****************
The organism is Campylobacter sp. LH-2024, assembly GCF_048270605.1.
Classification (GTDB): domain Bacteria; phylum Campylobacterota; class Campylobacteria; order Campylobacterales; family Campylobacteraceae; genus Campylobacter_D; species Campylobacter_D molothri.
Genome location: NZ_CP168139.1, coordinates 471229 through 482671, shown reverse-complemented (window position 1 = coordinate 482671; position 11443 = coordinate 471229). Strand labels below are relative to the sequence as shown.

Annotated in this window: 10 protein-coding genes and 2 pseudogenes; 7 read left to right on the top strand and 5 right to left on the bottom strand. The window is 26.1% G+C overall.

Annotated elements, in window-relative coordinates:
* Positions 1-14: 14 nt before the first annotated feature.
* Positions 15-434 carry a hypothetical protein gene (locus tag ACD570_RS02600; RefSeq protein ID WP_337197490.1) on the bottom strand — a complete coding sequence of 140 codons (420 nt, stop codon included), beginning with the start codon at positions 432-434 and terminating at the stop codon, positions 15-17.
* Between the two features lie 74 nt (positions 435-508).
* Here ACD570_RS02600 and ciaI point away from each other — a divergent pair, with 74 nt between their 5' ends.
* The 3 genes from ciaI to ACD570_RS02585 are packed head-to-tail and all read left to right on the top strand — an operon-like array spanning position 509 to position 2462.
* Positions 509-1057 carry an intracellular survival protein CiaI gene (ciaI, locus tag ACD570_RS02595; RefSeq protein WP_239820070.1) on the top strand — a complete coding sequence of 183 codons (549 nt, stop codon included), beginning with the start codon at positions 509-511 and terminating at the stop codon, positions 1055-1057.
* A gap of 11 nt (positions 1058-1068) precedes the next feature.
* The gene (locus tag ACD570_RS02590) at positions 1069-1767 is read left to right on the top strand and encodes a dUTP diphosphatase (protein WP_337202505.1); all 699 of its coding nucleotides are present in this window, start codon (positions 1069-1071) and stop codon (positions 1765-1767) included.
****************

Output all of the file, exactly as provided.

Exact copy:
The organism is Campylobacter sp. LH-2024, assembly GCF_048270605.1.
Classification (GTDB): domain Bacteria; phylum Campylobacterota; class Campylobacteria; order Campylobacterales; family Campylobacteraceae; genus Campylobacter_D; species Campylobacter_D molothri.
Genome location: NZ_CP168139.1, coordinates 471229 through 482671, shown reverse-complemented (window position 1 = coordinate 482671; position 11443 = coordinate 471229). Strand labels below are relative to the sequence as shown.

Annotated in this window: 10 protein-coding genes and 2 pseudogenes; 7 read left to right on the top strand and 5 right to left on the bottom strand. The window is 26.1% G+C overall.

Annotated elements, in window-relative coordinates:
* Positions 1-14: 14 nt before the first annotated feature.
* Positions 15-434 carry a hypothetical protein gene (locus tag ACD570_RS02600; RefSeq protein ID WP_337197490.1) on the bottom strand — a complete coding sequence of 140 codons (420 nt, stop codon included), beginning with the start codon at positions 432-434 and terminating at the stop codon, positions 15-17.
* Between the two features lie 74 nt (positions 435-508).
* Here ACD570_RS02600 and ciaI point away from each other — a divergent pair, with 74 nt between their 5' ends.
* The 3 genes from ciaI to ACD570_RS02585 are packed head-to-tail and all read left to right on the top strand — an operon-like array spanning position 509 to position 2462.
* Positions 509-1057 carry an intracellular survival protein CiaI gene (ciaI, locus tag ACD570_RS02595; RefSeq protein WP_239820070.1) on the top strand — a complete coding sequence of 183 codons (549 nt, stop codon included), beginning with the start codon at positions 509-511 and terminating at the stop codon, positions 1055-1057.
* A gap of 11 nt (positions 1058-1068) precedes the next feature.
* The gene (locus tag ACD570_RS02590) at positions 1069-1767 is read left to right on the top strand and encodes a dUTP diphosphatase (protein WP_337202505.1); all 699 of its coding nucleotides are present in this window, start codon (positions 1069-1071) and stop codon (positions 1765-1767) included.